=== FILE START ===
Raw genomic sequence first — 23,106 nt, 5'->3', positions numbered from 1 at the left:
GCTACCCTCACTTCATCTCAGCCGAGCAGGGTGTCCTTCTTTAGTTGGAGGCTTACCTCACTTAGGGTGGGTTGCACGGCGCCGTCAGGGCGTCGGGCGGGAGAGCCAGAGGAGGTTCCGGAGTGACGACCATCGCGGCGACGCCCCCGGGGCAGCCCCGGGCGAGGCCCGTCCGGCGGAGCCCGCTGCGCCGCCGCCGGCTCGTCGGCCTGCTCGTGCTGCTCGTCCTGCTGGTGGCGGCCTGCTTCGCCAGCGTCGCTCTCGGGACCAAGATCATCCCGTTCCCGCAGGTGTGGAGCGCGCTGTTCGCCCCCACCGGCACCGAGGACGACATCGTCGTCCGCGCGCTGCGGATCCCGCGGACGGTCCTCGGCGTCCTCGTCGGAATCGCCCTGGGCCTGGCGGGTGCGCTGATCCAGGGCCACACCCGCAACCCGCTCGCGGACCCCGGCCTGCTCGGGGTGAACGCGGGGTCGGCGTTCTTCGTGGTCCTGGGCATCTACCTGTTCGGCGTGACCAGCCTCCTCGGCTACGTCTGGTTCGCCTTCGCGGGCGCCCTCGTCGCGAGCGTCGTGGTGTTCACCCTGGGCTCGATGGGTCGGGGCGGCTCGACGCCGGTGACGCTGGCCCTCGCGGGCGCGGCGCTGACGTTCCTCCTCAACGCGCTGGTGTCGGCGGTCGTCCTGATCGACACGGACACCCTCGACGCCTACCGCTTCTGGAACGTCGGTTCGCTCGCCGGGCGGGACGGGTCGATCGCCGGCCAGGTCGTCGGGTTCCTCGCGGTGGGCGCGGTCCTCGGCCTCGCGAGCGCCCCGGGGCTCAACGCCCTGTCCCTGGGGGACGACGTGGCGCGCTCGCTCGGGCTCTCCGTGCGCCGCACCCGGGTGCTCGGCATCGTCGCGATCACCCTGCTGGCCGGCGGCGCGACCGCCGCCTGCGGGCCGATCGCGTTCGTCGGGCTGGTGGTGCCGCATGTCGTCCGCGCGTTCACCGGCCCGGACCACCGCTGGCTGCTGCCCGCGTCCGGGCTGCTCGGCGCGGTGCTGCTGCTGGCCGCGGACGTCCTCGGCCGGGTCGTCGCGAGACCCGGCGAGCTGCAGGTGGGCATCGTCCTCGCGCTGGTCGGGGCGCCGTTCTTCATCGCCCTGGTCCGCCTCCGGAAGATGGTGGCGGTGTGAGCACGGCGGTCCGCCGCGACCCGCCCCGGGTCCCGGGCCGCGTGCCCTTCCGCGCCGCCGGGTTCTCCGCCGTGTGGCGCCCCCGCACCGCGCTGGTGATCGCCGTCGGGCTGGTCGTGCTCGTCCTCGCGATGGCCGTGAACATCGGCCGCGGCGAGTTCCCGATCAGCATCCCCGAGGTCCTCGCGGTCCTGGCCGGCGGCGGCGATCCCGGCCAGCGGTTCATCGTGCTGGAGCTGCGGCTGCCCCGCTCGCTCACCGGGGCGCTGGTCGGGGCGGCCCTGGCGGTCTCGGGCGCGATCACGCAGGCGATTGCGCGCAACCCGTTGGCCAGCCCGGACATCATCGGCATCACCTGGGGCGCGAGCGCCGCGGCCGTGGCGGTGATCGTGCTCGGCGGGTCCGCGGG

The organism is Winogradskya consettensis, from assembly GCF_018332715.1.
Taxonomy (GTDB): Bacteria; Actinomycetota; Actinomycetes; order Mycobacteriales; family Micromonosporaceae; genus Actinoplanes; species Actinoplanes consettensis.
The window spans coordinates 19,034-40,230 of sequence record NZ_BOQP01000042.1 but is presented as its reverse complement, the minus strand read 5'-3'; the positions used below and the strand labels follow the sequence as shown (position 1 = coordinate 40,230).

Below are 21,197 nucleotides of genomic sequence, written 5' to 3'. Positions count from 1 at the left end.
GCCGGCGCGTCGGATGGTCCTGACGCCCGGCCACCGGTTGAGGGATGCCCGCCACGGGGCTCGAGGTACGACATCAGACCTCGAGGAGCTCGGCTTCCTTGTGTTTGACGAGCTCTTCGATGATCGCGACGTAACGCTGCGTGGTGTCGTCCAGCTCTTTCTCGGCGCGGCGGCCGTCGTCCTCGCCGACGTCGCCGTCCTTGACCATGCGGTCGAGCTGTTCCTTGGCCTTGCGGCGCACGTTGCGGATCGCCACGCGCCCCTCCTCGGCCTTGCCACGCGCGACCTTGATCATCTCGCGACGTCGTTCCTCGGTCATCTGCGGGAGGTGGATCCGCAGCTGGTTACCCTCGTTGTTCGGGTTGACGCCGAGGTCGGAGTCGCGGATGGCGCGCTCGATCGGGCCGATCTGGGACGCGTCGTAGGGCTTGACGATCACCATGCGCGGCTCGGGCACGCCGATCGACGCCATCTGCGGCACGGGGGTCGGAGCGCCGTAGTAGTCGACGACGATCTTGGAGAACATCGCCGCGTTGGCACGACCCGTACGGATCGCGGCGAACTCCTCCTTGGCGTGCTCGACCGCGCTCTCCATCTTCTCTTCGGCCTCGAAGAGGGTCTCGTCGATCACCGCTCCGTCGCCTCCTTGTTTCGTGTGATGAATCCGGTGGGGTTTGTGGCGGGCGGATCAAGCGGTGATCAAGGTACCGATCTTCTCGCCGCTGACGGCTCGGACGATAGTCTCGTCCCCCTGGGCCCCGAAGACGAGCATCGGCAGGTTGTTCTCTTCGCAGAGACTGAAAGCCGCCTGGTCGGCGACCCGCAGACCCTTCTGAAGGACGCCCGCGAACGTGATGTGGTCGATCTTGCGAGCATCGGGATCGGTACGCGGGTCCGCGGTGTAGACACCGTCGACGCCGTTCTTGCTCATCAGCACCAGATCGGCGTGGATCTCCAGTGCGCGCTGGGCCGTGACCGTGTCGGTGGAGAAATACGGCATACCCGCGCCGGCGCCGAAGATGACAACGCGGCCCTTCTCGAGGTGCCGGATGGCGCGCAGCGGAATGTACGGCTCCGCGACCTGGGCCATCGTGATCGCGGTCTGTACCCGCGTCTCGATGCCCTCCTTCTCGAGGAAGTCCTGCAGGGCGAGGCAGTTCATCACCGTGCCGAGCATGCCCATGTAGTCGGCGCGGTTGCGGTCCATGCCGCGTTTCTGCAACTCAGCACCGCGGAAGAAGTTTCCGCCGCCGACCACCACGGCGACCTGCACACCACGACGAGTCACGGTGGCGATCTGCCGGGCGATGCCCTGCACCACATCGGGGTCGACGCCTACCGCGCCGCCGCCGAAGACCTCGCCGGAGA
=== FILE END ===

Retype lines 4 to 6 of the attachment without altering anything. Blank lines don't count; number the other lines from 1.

Taxonomy (GTDB): Bacteria; Actinomycetota; Actinomycetes; order Mycobacteriales; family Micromonosporaceae; genus Actinoplanes; species Actinoplanes consettensis.
The window spans coordinates 19,034-40,230 of sequence record NZ_BOQP01000042.1 but is presented as its reverse complement, the minus strand read 5'-3'; the positions used below and the strand labels follow the sequence as shown (position 1 = coordinate 40,230).

Below are 21,197 nucleotides of genomic sequence, written 5' to 3'. Positions count from 1 at the left end.